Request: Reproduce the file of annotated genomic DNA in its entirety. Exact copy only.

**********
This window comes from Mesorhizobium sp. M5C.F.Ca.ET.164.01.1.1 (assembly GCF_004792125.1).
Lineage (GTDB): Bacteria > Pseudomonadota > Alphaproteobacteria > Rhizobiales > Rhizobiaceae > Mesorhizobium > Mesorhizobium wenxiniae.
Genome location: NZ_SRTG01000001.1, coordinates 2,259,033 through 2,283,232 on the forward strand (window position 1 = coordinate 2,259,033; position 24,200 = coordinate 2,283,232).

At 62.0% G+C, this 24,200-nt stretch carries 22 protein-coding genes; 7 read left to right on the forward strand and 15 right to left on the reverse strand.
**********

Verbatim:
This window comes from Mesorhizobium sp. M5C.F.Ca.ET.164.01.1.1 (assembly GCF_004792125.1).
Lineage (GTDB): Bacteria > Pseudomonadota > Alphaproteobacteria > Rhizobiales > Rhizobiaceae > Mesorhizobium > Mesorhizobium wenxiniae.
Genome location: NZ_SRTG01000001.1, coordinates 2,259,033 through 2,283,232 on the forward strand (window position 1 = coordinate 2,259,033; position 24,200 = coordinate 2,283,232).

At 62.0% G+C, this 24,200-nt stretch carries 22 protein-coding genes; 7 read left to right on the forward strand and 15 right to left on the reverse strand.